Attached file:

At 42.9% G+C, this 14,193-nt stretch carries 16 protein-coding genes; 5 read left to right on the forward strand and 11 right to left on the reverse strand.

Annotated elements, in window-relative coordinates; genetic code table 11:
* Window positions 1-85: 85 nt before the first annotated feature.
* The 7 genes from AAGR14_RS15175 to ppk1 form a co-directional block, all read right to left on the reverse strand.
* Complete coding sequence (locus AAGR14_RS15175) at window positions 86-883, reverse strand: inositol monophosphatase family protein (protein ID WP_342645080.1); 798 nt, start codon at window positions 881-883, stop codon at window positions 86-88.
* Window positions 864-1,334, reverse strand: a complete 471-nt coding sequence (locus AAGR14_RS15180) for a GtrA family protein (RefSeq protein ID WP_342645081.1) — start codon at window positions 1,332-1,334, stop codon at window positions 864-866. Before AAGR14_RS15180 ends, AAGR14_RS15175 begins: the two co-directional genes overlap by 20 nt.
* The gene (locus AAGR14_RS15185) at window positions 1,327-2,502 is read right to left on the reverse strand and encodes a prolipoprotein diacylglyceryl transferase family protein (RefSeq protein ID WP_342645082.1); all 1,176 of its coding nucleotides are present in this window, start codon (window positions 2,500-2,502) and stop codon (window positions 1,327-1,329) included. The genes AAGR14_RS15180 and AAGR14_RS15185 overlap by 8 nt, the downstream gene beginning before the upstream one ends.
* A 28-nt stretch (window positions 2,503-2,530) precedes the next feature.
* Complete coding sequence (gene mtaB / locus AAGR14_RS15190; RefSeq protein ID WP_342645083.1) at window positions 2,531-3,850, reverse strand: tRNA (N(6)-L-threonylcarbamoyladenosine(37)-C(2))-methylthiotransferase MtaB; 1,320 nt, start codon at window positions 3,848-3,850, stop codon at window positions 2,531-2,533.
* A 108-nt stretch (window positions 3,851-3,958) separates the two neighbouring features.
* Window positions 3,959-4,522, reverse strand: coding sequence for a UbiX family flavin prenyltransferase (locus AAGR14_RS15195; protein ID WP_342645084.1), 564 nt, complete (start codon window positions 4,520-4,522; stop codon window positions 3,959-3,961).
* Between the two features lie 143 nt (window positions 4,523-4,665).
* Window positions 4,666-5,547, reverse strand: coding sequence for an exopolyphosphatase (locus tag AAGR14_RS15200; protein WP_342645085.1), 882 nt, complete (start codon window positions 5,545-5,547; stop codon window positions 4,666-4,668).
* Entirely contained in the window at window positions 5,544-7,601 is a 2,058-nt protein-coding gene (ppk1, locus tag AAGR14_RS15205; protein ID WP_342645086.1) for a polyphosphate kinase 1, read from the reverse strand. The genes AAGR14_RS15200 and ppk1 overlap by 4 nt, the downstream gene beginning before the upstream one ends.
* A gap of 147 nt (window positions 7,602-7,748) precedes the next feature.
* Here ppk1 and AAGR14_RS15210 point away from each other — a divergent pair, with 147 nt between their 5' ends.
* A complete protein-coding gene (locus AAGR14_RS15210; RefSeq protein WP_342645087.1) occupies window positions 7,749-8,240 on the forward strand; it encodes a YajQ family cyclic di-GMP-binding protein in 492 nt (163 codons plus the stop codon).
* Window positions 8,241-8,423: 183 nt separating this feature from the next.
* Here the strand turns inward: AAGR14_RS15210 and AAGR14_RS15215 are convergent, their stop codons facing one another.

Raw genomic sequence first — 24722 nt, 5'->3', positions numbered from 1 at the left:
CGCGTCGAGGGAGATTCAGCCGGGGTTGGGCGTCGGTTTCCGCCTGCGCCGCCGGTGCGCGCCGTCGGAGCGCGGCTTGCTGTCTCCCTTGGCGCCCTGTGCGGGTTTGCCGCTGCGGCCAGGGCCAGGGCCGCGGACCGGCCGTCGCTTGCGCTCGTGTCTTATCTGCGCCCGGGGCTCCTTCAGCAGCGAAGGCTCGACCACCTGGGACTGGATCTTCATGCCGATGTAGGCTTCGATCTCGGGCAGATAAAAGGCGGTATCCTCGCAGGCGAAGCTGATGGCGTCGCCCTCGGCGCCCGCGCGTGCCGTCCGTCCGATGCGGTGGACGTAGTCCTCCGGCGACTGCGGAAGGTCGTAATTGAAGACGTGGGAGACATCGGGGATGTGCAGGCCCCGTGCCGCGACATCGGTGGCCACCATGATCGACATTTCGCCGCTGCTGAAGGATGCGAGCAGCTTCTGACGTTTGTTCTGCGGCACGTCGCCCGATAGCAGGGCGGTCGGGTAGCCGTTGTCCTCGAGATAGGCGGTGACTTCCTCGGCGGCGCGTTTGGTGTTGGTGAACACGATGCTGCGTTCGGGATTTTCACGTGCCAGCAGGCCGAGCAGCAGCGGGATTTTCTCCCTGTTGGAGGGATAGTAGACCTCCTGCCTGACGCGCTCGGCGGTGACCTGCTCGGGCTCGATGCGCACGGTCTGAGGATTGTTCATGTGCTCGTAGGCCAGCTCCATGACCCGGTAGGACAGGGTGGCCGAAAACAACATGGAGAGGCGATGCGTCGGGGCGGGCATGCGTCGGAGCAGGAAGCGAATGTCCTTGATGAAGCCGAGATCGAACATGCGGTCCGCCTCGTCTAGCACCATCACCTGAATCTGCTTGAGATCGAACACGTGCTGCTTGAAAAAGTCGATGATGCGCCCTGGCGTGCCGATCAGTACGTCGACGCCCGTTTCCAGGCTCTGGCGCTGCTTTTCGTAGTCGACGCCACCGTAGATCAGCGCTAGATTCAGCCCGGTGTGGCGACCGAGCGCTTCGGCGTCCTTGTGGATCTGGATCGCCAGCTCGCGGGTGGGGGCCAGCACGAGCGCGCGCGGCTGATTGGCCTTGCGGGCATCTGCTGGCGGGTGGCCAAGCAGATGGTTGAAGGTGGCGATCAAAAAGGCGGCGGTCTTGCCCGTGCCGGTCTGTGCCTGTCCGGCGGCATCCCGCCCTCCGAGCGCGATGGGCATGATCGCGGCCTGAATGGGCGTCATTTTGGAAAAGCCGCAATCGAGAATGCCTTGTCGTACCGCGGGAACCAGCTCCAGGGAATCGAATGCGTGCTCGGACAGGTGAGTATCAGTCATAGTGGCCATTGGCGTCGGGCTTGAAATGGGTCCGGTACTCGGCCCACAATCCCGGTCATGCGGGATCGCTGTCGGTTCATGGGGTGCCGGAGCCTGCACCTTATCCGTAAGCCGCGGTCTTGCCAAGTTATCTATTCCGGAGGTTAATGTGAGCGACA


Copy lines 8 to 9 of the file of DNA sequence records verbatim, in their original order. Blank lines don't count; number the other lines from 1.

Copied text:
* A 28-nt stretch (window positions 2,503-2,530) precedes the next feature.
* Complete coding sequence (gene mtaB / locus AAGR14_RS15190; RefSeq protein ID WP_342645083.1) at window positions 2,531-3,850, reverse strand: tRNA (N(6)-L-threonylcarbamoyladenosine(37)-C(2))-methylthiotransferase MtaB; 1,320 nt, start codon at window positions 3,848-3,850, stop codon at window positions 2,531-2,533.